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Reuben Hersh rhersh at
Mon Feb 22 20:05:13 EST 1999

I agree that Tarski can give a first-order proof of everything
in Euclid's Elements.

Nevertheless, mathematicians use geometric proofs, even
if you claim you  can prove they aren't proofs.

There's "Visual Complex Analysis," I forget the author's name,
it should be in your library.

There's Arnold's books on ordinary differential equations.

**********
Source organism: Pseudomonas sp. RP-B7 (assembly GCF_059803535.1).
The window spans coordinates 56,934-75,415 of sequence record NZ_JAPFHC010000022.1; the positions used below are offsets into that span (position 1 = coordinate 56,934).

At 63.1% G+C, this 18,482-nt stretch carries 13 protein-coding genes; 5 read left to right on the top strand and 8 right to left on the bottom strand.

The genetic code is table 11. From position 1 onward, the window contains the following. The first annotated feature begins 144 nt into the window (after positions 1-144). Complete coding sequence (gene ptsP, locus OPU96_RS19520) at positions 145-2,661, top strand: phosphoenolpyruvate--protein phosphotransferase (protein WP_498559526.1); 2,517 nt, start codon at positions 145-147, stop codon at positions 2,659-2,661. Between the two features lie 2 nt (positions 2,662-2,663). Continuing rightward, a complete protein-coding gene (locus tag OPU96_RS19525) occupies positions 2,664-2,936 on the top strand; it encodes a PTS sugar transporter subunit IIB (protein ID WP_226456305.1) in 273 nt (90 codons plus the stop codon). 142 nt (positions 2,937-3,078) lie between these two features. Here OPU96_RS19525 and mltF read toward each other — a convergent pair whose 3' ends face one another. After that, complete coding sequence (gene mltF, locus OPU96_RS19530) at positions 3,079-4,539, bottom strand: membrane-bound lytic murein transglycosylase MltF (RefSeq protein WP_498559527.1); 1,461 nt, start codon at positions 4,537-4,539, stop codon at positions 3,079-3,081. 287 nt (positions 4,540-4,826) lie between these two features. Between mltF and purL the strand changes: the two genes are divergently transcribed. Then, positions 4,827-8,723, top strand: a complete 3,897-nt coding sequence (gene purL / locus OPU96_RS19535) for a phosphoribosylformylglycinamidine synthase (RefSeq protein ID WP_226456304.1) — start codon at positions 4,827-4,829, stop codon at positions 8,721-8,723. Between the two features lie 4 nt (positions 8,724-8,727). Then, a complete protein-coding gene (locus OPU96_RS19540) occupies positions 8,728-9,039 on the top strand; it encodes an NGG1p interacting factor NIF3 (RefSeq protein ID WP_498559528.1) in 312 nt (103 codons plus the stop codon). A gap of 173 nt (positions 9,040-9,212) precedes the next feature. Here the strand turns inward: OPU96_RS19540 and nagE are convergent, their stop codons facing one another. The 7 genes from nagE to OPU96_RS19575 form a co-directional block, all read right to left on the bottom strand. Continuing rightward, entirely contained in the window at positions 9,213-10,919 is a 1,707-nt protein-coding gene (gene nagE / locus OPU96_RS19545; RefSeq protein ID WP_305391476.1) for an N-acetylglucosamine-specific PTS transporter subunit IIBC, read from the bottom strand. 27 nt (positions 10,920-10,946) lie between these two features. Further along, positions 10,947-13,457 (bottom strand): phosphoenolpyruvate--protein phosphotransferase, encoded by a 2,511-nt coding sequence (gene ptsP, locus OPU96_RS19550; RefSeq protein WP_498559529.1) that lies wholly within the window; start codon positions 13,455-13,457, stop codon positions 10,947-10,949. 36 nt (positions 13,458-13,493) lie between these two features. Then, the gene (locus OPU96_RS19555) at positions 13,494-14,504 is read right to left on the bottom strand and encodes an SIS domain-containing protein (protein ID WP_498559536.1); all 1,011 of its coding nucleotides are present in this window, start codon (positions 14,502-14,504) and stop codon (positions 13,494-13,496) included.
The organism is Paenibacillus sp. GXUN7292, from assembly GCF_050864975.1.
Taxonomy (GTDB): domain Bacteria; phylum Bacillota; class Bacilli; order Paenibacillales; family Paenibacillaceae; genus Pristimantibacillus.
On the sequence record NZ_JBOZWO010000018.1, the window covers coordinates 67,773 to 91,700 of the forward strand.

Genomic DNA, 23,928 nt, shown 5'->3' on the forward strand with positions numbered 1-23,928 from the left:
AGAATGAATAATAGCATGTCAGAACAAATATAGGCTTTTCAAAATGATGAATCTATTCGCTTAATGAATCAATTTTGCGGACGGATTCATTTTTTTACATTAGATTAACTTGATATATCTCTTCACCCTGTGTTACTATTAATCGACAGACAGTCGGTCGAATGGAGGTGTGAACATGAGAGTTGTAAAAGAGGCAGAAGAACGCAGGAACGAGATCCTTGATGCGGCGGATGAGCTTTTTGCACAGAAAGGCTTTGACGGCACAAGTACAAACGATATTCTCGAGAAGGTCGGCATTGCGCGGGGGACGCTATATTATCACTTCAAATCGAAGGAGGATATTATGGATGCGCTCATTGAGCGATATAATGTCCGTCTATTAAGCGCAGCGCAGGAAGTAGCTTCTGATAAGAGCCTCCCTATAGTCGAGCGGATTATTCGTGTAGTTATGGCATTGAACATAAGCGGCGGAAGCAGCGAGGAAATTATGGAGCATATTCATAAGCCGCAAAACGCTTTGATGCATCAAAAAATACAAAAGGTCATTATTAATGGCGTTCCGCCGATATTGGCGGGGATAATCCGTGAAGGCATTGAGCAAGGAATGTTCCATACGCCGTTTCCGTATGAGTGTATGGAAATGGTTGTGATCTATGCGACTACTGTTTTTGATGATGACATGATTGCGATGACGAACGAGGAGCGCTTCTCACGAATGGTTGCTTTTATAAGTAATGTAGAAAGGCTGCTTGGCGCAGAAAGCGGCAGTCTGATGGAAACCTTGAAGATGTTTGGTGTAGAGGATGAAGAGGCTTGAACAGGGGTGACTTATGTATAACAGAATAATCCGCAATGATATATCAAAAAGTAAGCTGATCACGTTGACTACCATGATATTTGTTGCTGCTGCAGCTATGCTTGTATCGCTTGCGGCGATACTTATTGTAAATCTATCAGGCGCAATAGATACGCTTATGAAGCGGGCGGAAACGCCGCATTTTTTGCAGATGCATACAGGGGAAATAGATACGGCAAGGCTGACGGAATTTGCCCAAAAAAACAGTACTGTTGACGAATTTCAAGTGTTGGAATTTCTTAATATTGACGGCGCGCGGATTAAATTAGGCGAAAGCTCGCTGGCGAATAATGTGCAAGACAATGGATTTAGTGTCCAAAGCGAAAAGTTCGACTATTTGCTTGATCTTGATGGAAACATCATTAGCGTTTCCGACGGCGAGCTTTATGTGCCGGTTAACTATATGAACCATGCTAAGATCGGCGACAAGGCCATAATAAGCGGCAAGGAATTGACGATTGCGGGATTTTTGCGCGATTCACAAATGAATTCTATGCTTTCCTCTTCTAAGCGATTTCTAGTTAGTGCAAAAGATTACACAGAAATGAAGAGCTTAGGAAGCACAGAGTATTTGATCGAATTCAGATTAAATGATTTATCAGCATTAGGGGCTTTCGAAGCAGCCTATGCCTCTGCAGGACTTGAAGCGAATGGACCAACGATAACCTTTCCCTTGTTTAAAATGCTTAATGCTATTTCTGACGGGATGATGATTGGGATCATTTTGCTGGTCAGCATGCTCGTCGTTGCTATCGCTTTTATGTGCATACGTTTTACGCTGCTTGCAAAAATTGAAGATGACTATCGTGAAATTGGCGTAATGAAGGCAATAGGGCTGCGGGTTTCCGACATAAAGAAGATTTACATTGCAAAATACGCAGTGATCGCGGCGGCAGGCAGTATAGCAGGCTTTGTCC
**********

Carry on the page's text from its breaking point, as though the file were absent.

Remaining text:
Mathematics magazine for years has published "proofs without words."

Recently a collection of proofs without words was published
as a book entitled "Proofs without words."  If it's not in
your library, just look at some issues of Math Magazine.

Why do mathematicians do this?

Because a geometric proof is often more convincing, more perspicuous,
more inteeesting, more memorable.

You can say it isn't a proof, but it is recognized as a proof by 
people whose business is proving theorems.

You can take a tree branch and chop is into bits, and then
say you've proved it was really a tree branch.  

To what end?

Reuben Hersh

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